by David Crow
In the village of Azrou, situated in the Middle Atlas Mountains, we had the good fortune of meeting the women of the Al Amal Cooperative. Al amal in Arabic means hope; it is here that nine women have dedicated themselves to the preservation of traditional botanical medicine for the last seven years.
The progressive Moroccan government, led by its very popular king, helps to financially support hundreds of women’s cooperatives around the country. The objective of these programs is to support women that most need work, such as those who are widowed, divorced or with very low paying jobs.
During the cooperative’s first several years, the women gathered in their homes once per week preparing wild harvested herbal teas and traditional foods. A couple of years ago they were able move into a small rundown building where they procured a small still for distillation of essential oils and hydrosols from such wild plants as thyme, oregano, chamomile, cedar, mint, verbena, melissa, red poppy and lavender. They buy fresh rose and neroli flowers from a local organic farm for distillation and to add to their herbal tea blends. Additionally, the women are producing traditionally made black soap from olive oil infused with eucalyptus and cedar, along with hydrosol and herb infused couscous and crepes made from hand gathered organic wheat.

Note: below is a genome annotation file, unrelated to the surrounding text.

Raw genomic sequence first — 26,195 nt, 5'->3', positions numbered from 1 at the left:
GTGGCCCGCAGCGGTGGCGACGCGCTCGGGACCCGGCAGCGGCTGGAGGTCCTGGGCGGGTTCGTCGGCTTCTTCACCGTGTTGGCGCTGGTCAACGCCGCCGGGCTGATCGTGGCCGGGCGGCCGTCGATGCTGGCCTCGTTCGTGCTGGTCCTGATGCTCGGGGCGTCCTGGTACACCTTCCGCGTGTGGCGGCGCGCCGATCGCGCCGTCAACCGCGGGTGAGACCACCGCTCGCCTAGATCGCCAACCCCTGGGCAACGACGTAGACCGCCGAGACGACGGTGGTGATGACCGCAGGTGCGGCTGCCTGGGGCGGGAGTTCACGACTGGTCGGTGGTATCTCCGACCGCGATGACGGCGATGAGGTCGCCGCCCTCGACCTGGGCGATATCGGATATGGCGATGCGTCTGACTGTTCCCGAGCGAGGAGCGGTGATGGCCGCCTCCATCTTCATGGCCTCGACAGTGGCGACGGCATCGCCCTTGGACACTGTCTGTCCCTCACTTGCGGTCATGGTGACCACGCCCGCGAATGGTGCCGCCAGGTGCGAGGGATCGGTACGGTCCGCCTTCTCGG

David and I were impressed with the quality of the botanical products these women were producing. They have all been trained in the proper methods of distillation and wildcrafting from local experts. When wildcrafting, the women utilize practices to insure sustainability of the plants for future generations. The women only harvest from clean environments deep in the forest, making sure to leave many plants still rooted by taking only the leaves and flowers.
Last month, the women received a grant from the Moroccan government that enabled them to move into a larger new building with a room dedicated to distillation and the preparation of traditional food; the foods are prepared in a beautiful antique wood-fired stove. They share three large stills with five other women’s cooperatives in the area.
The women are selling their goods on a small scale, mostly at local expositions and markets. The money received from the government is not enough to cover all their operating costs, and until now their involvement has been a labor of love; they know that with persistence they will someday see financial reward.
I saw how dedicated these women are to the preservation of botanical wisdom and to the greater success of women in Morocco. We are looking forward to supporting this important eco-project and have plans to bring many of these high quality botanical products to Floracopeia.